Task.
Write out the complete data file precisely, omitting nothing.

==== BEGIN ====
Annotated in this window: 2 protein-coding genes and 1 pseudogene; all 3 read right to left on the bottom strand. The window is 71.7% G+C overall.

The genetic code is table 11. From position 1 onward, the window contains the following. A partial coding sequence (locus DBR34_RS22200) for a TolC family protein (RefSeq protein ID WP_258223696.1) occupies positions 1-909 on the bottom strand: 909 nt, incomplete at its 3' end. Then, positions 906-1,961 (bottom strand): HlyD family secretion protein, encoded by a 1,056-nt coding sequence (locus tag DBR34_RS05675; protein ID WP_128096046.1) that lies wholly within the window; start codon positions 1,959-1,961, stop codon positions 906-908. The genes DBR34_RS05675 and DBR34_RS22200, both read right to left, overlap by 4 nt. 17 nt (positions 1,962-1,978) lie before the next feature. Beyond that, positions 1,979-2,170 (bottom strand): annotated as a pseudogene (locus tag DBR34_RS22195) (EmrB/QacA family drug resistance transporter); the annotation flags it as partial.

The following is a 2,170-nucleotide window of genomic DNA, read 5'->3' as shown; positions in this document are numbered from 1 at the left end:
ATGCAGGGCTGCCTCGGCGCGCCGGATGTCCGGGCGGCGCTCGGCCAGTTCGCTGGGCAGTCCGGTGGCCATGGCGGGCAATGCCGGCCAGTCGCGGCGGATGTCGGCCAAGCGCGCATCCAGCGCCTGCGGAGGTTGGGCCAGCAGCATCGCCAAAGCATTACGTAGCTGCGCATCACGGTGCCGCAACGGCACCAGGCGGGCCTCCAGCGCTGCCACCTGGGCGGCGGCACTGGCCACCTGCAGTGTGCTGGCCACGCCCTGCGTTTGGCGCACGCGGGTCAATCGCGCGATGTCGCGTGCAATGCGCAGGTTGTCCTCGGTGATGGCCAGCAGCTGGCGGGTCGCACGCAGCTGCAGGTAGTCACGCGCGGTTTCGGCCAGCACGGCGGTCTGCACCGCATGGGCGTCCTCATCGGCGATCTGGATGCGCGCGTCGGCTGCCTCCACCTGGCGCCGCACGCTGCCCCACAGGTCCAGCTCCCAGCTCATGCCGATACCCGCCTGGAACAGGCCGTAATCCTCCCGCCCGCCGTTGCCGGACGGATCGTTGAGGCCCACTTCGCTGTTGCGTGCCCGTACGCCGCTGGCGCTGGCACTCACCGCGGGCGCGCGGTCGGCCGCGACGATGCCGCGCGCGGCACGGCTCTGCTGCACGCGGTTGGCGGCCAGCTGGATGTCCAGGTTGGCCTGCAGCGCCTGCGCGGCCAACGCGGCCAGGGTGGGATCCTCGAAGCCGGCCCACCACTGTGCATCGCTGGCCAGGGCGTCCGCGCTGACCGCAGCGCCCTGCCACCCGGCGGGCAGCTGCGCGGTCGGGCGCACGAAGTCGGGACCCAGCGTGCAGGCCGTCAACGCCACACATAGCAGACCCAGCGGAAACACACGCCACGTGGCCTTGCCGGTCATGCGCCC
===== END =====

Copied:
Annotated in this window: 2 protein-coding genes and 1 pseudogene; all 3 read right to left on the bottom strand. The window is 71.7% G+C overall.

The genetic code is table 11. From position 1 onward, the window contains the following. A partial coding sequence (locus DBR34_RS22200) for a TolC family protein (RefSeq protein ID WP_258223696.1) occupies positions 1-909 on the bottom strand: 909 nt, incomplete at its 3' end. Then, positions 906-1,961 (bottom strand): HlyD family secretion protein, encoded by a 1,056-nt coding sequence (locus tag DBR34_RS05675; protein ID WP_128096046.1) that lies wholly within the window; start codon positions 1,959-1,961, stop codon positions 906-908. The genes DBR34_RS05675 and DBR34_RS22200, both read right to left, overlap by 4 nt. 17 nt (positions 1,962-1,978) lie before the next feature. Beyond that, positions 1,979-2,170 (bottom strand): annotated as a pseudogene (locus tag DBR34_RS22195) (EmrB/QacA family drug resistance transporter); the annotation flags it as partial.

The following is a 2,170-nucleotide window of genomic DNA, read 5'->3' as shown; positions in this document are numbered from 1 at the left end:
ATGCAGGGCTGCCTCGGCGCGCCGGATGTCCGGGCGGCGCTCGGCCAGTTCGCTGGGCAGTCCGGTGGCCATGGCGGGCAATGCCGGCCAGTCGCGGCGGATGTCGGCCAAGCGCGCATCCAGCGCCTGCGGAGGTTGGGCCAGCAGCATCGCCAAAGCATTACGTAGCTGCGCATCACGGTGCCGCAACGGCACCAGGCGGGCCTCCAGCGCTGCCACCTGGGCGGCGGCACTGGCCACCTGCAGTGTGCTGGCCACGCCCTGCGTTTGGCGCACGCGGGTCAATCGCGCGATGTCGCGTGCAATGCGCAGGTTGTCCTCGGTGATGGCCAGCAGCTGGCGGGTCGCACGCAGCTGCAGGTAGTCACGCGCGGTTTCGGCCAGCACGGCGGTCTGCACCGCATGGGCGTCCTCATCGGCGATCTGGATGCGCGCGTCGGCTGCCTCCACCTGGCGCCGCACGCTGCCCCACAGGTCCAGCTCCCAGCTCATGCCGATACCCGCCTGGAACAGGCCGTAATCCTCCCGCCCGCCGTTGCCGGACGGATCGTTGAGGCCCACTTCGCTGTTGCGTGCCCGTACGCCGCTGGCGCTGGCACTCACCGCGGGCGCGCGGTCGGCCGCGACGATGCCGCGCGCGGCACGGCTCTGCTGCACGCGGTTGGCGGCCAGCTGGATGTCCAGGTTGGCCTGCAGCGCCTGCGCGGCCAACGCGGCCAGGGTGGGATCCTCGAAGCCGGCCCACCACTGTGCATCGCTGGCCAGGGCGTCCGCGCTGACCGCAGCGCCCTGCCACCCGGCGGGCAGCTGCGCGGTCGGGCGCACGAAGTCGGGACCCAGCGTGCAGGCCGTCAACGCCACACATAGCAGACCCAGCGGAAACACACGCCACGTGGCCTTGCCGGTCATGCGCCC